I’ve now put 4 more days on the Magnum Opus in a mix of fresh powder and plenty of soft, choppy, tracked powder.
I’ve also skied and reviewed the 185cm Atomic Bent Chetler in the time since I first skied the Magnum Opus in New Zealand, so this update will mainly cover the Magnum Opus’ performance in fresh and soft conditions and how it compares to the 185cm Bent Chetler…
Deep, Fresh, Light Powder (~20”), Plus A Note on Mount Point
When I wrote my my initial review of the Magnum Opus from New Zealand, the only smooth, fresh snow I had the chance to ski it in was 4-5” of windblown, wet, maritime powder that was dense and pretty grabby. As I mentioned before, especially in shorter turns, I had to be careful not to over-pressure the Opus’ shovels. If I leaned into my boots too much, the front of the ski started to get a bit twitchy, eager to hook up and snap up the hill.
But I was sure that any ski would have felt at least a little unpredictable and touchy in those sticky conditions, so I didn’t think that the Opus’ occasional tendency to want to “overturn” would be a real problem in lighter fresh powder. I can now confirm that it isn’t.
Skiing 20” inches of light, fresh powder, the Magnum Opus provided plenty of float. Mounted on the “Eric’s Choice” line (-2cm from true center), the Opus definitely required that I ski with a light, upright stance, but the shovels tracked well in the deep snow and didn’t feel overly reactive—just very quick to swing across the fall line as soon as I wanted them to.
As with the Belt Chetler, though, it was possible to get too far over the Opus’ shovels, causing them to get a little bogged down in fresh snow, pitching me forward. But with a little speed in moderately steep terrain, while keeping an upright, centered stance, it isn’t hard to keep the Magnum Opus floating and tracking along well in fresh snow.
Out of curiosity, I did move the mount point on the Opus farther back to -4cm from center to see how that would affect the ride in powder. What I found wasn’t surprising, but good to know.
At 4cm behind center, the Opus did tolerate a more forward stance, and I could lean into the shovels a little more (so it took a little less finesse and balance to ski smoothly, particularly in tracked-up conditions). But the ski was a tiny bit slower to pivot and slash. In short, the Magnum Opus felt just slightly more directional, but still very playful, quick, and light for its size / width.
I think if I were looking at the Magnum Opus as a big, light, playful powder ski to take out on fresh days, I’d want to mount it at -4cm from center—i.e., a little behind the “Eric’s Choice” line, but still well ahead of a “traditional” mount point. The ski is still plenty playful from that point, but it’s a little more tolerant of getting over the shovels.
Now, if I were looking at the Opus primarily as a, jibby pow ski, to spin, flip, and drag around the mountain (basically, doing your best Pollard impression) then mounting on the “Eric’s Choice” line is best. From that position, the ski feels extremely well balanced and very easy to throw around in the air, and is the most trick-friendly pow ski I’ve been on in that way.
REALLY Deep (~30”), Slightly Heavier Powder in Low-Angle Trees
A couple weeks ago, Taos Ski Valley picked up over six feet of snow from a 10-day storm cycle, and the snow in the newly opened Wild West glade was really, really deep.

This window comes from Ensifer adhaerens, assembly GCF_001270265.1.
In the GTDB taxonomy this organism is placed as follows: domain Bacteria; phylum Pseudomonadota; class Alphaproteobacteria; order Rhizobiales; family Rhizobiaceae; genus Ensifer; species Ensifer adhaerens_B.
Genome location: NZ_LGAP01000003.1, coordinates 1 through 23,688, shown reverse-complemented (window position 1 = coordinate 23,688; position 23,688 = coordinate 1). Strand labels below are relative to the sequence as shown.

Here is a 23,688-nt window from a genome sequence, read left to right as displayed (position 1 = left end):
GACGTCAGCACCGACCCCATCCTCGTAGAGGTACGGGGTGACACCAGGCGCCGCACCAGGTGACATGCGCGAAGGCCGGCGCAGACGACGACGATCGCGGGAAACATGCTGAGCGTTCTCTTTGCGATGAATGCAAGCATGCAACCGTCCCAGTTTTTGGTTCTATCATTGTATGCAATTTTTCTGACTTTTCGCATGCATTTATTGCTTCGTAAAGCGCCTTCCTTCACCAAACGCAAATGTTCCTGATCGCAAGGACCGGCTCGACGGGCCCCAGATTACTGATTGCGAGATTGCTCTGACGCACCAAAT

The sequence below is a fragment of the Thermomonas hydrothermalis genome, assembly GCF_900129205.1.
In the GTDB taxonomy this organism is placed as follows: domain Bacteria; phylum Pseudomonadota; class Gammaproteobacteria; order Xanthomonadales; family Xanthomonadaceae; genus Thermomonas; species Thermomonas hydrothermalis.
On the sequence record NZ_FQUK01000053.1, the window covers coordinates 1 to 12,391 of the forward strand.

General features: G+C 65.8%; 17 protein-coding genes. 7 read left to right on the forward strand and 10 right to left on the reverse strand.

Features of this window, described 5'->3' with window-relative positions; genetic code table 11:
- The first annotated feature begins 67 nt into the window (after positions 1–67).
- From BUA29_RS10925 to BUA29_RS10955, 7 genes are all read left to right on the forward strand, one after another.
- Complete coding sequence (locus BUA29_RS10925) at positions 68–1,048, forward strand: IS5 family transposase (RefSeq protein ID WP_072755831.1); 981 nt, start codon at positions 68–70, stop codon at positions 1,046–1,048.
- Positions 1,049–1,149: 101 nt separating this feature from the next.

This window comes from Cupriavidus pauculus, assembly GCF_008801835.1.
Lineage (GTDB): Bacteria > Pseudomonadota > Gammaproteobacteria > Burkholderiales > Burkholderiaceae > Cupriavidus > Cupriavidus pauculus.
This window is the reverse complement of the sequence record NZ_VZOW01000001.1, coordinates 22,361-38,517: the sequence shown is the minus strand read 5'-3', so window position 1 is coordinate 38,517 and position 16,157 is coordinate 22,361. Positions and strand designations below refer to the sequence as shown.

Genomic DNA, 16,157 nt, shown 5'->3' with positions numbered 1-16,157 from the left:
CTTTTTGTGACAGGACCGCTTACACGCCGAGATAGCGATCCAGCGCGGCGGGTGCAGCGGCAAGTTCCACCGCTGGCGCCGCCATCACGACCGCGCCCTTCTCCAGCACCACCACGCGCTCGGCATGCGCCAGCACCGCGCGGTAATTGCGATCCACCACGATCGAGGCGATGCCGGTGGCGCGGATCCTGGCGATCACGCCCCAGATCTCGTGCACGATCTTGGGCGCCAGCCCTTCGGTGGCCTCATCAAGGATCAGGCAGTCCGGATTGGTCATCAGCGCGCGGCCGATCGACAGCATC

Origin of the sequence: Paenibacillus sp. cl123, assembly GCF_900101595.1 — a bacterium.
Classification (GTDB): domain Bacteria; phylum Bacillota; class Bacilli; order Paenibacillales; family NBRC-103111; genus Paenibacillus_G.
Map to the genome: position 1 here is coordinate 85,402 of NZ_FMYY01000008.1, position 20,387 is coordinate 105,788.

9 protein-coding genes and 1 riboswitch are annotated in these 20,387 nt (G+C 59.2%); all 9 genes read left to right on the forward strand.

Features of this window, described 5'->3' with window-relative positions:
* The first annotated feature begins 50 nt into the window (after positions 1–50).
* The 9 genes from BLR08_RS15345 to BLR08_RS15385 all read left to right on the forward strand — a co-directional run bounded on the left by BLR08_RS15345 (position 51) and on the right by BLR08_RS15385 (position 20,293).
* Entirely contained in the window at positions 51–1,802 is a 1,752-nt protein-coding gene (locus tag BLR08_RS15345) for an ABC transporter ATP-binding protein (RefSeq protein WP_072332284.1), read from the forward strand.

The terrain in Wild West isn’t especially steep, though, and the trees get fairly tight in certain sections so maintaining my speed was rather difficult at times in the deep snow.
Both Jonathan Ellsworth (who was skiing the 190cm-long, 128mm-underfoot Whitedot Redeemer) and I actually had some trouble getting through the pow and not coming to a full stop in the flatter sections of Wild West.
I really don’t see this as a knock on the Magnum Opus at all; again, Jonathan was on an even fatter, more heavily rockered ski, and he was having issues getting through well over two feet of powder. So I mention this only to say that if you’re going to be skiing a lot of low-angle, really tight trees in very deep snow, then perhaps a more directional ski with a more tapered shape (like the Atomic Automatic or Rossignol Squad 7, for example) would be preferable to either the Magnum Opus or the Bent Chetler.
To be clear, when it comes to quickness, and how fast they can be pivoted / maneuvered, the Magnum Opus and Bent Chetler are great, and they provide a ton of flotation, but I don’t know if I can say either ski is the absolute best for skiing at slower speeds in very deep snow in low angle terrain. Something with a narrower tail and a more rearward mount point may have been a little better in Wild West that day (Jonathan felt like the DPS Lotus 138 would have been the ideal ski for the super deep, not-so-steep terrain).
Soft, Tracked-out, Pow Day Conditions
I talked a little bit about how the Magnum Opus handled slushy, bumped-up snow in New Zealand, and what I said about the ski there can be applied its performance in soft, chopped up powder (the kind of conditions you’ll find at 1pm on a busy 18” pow day in resort, for example).
As I said In my initial review, in soft, chopped-up pow, I also “needed to stay light on my feet and work with the Magnum Opus to keep my turns smooth and fast.”
It’s a little easier to stay smooth and balanced on the ski when mounted at -4cm from center (rather than the -2cm “Eric’s Choice” line), as it allows you to depend on the shovels a little more to blast through big piles of pow, and not need to go over or around them as much. But the ski still generally prefers to plane over soft, consolidated patches rather than cut through them powerfully. In that way, there are many much heavier, far more directional skis out there that are better for skiing fast and very aggressively in deep chop—but they are nowhere near as light or playful as the Magnum Opus.
Next Page: Magnum Opus vs. 185cm Bent Chetler